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Omar Ahmed

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The Ahmed lab studies behavioral neural circuits and attempts to repair them when they go awry in neuropsychiatric disorders. Working with patients and with transgenic rodent models, we focus on how space, time and speed are encoded by the spatial navigation and memory circuits of the brain. We also focus on how these same circuits go wrong in addiction, epilepsy and traumatic brain injury.

In addition to electrophysiology in rodents and humans, we use imaging and photoactivation techniques to record and alter neuronal activity as rodents navigate custom-designed virtual reality environments. We also work on novel computational techniques to model and analyze our immensely large electrophysiology and imaging datasets to better understand how specific behaviors are encoded by neural circuits.

Dr. Ahmed received both his undergraduate and Ph.D. degrees in Neuroscience from Brown University. He then worked with epilepsy patients at Massachusetts General Hospital during his postdoctoral work, before joining the faculty at the University of Michigan as an Assistant Professor.

Polar plots showing the rhythmic phases of spikes fired by human neurons, revealing systematic variations across space and time.

David Nordsletten

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Dr. Nordsletten is an Associate Professor in the Departments of Biomedical Engineering and Cardiac Surgery. He is also a Reader in cardiovascular biomechanics at King’s College London, and is the recipient of the EPSRC HTCA leadership fellowship. His research focuses on the novel application of biomechanics integrated with magnetic resonance imaging (MRI) for the advancement of human cardiovascular health. This broad focus encompasses a range of projects spanning from numerical methods development through to direct analysis of medical imaging data for diagnostics in cardiovascular disease.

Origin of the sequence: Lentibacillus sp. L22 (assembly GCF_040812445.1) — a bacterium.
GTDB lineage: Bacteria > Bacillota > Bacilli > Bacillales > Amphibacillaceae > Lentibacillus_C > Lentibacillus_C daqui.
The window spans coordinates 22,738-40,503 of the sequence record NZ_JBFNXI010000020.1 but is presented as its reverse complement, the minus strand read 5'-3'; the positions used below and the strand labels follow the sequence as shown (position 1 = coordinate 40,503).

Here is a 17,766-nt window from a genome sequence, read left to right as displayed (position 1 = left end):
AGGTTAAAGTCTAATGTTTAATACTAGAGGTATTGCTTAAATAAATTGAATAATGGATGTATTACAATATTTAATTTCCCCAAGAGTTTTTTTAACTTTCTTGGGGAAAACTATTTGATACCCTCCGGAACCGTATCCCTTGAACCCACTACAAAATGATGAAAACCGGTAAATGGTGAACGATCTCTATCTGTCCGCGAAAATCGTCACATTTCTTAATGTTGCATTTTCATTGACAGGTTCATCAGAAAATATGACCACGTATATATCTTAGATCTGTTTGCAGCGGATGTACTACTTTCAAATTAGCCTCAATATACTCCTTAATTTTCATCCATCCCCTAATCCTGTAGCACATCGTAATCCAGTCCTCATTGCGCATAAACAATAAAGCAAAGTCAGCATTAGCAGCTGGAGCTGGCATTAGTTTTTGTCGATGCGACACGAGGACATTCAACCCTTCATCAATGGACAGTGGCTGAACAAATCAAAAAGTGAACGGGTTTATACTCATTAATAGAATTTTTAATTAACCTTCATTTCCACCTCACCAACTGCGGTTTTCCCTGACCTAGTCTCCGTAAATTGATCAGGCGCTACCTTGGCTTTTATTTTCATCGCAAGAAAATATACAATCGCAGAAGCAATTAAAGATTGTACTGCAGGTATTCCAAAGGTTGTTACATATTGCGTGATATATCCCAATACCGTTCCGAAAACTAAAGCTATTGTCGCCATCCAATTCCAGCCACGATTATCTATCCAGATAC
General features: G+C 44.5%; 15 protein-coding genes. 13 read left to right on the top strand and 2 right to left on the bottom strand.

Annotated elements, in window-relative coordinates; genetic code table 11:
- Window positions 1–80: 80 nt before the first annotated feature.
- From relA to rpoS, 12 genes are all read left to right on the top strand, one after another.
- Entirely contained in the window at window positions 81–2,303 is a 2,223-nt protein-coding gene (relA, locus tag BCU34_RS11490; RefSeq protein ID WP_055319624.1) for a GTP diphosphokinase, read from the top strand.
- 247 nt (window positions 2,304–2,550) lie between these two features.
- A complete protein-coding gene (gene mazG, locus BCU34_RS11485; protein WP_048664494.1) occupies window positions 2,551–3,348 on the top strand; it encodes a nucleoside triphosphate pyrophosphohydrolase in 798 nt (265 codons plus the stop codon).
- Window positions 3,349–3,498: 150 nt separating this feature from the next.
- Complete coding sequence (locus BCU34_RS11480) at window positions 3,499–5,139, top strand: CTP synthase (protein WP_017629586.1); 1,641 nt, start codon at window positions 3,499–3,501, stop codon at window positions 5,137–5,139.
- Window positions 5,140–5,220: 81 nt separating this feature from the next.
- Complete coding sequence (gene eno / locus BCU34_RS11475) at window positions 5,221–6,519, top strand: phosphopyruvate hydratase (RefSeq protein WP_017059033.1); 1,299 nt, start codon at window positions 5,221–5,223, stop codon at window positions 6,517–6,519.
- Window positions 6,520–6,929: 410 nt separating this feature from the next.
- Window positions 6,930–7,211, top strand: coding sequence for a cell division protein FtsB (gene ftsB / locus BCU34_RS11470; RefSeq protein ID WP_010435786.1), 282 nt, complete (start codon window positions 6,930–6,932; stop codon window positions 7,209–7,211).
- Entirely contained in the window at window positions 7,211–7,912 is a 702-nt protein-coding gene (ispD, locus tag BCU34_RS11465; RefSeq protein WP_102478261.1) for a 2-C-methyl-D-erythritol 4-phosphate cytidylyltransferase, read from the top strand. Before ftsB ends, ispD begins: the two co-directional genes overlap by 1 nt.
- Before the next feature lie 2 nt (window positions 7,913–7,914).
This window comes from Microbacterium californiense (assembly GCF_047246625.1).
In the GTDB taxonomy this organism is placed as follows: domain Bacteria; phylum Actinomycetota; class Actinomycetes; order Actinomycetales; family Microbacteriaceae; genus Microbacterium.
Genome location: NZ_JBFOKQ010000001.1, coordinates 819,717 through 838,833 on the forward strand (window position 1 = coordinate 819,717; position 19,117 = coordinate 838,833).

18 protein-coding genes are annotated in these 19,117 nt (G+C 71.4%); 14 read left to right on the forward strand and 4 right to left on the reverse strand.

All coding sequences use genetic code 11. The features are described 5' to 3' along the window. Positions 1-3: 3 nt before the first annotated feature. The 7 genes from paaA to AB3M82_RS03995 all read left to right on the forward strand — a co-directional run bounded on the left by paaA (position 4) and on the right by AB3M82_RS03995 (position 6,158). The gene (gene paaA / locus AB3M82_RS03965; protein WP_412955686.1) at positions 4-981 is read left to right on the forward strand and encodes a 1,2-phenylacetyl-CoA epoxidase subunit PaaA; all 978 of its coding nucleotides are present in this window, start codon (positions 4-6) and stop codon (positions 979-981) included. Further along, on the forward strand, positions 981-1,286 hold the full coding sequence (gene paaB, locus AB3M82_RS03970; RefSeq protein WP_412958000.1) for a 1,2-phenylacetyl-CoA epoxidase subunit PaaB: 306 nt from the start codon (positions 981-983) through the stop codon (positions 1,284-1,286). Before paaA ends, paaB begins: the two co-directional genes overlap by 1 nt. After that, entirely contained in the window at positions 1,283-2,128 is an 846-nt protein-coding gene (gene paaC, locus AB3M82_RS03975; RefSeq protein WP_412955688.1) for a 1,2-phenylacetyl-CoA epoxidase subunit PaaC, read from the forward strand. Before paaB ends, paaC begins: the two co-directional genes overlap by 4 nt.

Computational biomechanical model of the biventricular heart, showing the orientation of muscle fibres within the tissue.

Grenmarie Agresar

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Graduation Year

1997

Thesis Title

A computational environment for the study of circulating cell mechanics and adhesion

Supervisor

Jennifer Linderman

Current Job

Instructional Consultant at the University of Michigan

Scott Lempka

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Scott Lempka is an Assistant Professor in the Department of Biomedical Engineering and director of the Neuromodulation Laboratory. The Neuromodulation Lab focuses on clinical neurostimulation (a.k.a. neuromodulation) therapies, such as spinal cord stimulation and deep brain stimulation. These therapies are used to treat a variety of neurological disorders, such as chronic pain and Parkinson’s disease. In these therapies, metal electrodes are used to apply electrical pulses that override pathological activity in the nervous system. The Neuromodulation Lab develops computer models of the electric fields generated by the stimulation and the direct neural response. These computer models are combined with clinical data, such as quantitative sensory testing and functional neuroimaging, to understand the effects of various therapies – why they work in some patients and not in others.

Lempka-MICDE-Figure-01